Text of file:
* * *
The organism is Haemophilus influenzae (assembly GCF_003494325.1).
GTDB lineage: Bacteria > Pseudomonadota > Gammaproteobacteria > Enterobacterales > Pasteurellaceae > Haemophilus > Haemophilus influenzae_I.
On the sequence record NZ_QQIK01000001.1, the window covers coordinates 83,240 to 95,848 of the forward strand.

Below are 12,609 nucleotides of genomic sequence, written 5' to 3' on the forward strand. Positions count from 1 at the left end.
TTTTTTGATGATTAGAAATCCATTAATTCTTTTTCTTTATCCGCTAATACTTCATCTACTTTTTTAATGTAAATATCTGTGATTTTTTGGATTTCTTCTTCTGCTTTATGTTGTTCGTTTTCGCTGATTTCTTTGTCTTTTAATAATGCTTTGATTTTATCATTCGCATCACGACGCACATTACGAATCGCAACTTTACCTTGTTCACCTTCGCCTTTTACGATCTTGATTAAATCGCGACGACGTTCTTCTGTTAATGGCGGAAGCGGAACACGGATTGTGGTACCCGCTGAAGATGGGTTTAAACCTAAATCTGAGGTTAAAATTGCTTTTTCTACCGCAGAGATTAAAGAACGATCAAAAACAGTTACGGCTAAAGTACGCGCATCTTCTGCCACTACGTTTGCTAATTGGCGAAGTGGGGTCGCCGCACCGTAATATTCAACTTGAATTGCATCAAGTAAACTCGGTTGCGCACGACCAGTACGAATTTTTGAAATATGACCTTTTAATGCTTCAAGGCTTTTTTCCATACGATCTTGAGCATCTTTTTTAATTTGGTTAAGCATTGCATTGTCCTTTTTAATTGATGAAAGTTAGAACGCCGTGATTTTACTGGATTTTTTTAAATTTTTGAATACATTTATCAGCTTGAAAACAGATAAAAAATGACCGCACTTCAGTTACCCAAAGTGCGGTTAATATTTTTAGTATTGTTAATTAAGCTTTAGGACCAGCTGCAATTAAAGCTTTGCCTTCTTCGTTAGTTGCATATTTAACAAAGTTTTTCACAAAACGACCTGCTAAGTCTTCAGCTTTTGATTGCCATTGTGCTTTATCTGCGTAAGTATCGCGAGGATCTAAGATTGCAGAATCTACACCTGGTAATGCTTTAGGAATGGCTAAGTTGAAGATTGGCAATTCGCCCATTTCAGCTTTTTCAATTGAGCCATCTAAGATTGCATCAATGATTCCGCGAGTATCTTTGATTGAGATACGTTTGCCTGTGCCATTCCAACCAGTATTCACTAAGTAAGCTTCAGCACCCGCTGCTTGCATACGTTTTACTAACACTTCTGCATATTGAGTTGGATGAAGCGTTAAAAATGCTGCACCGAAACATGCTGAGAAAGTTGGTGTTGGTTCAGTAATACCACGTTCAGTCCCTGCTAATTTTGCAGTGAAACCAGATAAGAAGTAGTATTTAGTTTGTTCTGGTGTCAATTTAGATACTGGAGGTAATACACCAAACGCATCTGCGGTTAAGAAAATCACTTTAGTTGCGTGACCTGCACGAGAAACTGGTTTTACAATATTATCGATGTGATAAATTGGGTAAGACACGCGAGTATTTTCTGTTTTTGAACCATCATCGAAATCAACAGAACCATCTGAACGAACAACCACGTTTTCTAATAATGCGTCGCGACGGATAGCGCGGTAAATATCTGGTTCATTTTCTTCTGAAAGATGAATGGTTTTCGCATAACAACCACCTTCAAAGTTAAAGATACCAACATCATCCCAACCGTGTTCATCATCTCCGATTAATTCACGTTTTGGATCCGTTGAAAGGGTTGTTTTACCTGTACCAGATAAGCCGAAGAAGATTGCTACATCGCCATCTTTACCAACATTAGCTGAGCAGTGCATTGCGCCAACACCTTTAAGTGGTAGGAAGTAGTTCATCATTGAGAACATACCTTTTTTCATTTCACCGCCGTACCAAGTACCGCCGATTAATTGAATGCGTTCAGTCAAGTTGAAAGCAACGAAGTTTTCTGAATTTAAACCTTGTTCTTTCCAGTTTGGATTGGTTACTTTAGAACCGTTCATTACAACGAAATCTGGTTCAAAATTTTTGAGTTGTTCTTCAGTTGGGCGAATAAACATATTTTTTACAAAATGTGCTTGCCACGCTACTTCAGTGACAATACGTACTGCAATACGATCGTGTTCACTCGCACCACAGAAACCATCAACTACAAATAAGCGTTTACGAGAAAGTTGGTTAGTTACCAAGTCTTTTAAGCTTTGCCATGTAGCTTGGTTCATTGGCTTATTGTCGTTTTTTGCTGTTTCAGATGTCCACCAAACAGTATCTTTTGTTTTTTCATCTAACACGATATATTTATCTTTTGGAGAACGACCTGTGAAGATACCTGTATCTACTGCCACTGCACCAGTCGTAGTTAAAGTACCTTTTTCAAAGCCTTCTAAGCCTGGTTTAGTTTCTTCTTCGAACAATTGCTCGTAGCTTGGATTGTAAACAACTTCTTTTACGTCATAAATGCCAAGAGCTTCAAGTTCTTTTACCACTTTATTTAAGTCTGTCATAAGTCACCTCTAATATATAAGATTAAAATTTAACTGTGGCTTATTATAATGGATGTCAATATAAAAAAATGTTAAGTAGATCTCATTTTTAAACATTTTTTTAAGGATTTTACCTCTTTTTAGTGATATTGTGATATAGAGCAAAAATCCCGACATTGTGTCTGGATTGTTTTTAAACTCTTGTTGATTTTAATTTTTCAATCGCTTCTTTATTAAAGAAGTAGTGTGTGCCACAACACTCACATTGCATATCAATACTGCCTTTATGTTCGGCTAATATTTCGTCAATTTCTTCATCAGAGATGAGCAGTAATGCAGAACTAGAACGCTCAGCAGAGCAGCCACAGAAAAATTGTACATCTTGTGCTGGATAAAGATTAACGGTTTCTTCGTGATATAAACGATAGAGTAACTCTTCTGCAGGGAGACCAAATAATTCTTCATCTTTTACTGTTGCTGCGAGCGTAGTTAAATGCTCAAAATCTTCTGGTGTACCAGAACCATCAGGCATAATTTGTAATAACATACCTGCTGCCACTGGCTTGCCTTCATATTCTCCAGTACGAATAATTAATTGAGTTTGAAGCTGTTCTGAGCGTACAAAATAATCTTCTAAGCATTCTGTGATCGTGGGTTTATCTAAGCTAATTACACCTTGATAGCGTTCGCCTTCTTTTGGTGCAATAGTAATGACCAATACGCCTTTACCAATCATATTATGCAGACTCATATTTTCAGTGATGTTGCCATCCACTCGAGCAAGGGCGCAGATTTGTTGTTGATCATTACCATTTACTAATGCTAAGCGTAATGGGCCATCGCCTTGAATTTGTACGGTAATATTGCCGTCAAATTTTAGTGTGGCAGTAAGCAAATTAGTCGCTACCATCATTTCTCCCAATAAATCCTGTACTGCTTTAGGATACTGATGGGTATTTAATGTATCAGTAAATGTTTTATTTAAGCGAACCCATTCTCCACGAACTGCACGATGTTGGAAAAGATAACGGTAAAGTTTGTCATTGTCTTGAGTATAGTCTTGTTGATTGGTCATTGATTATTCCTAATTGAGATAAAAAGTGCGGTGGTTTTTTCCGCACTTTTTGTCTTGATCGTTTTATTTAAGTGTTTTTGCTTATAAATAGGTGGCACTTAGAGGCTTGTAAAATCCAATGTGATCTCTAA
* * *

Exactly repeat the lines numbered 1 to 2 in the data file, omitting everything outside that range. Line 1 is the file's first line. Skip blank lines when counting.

The organism is Haemophilus influenzae (assembly GCF_003494325.1).
GTDB lineage: Bacteria > Pseudomonadota > Gammaproteobacteria > Enterobacterales > Pasteurellaceae > Haemophilus > Haemophilus influenzae_I.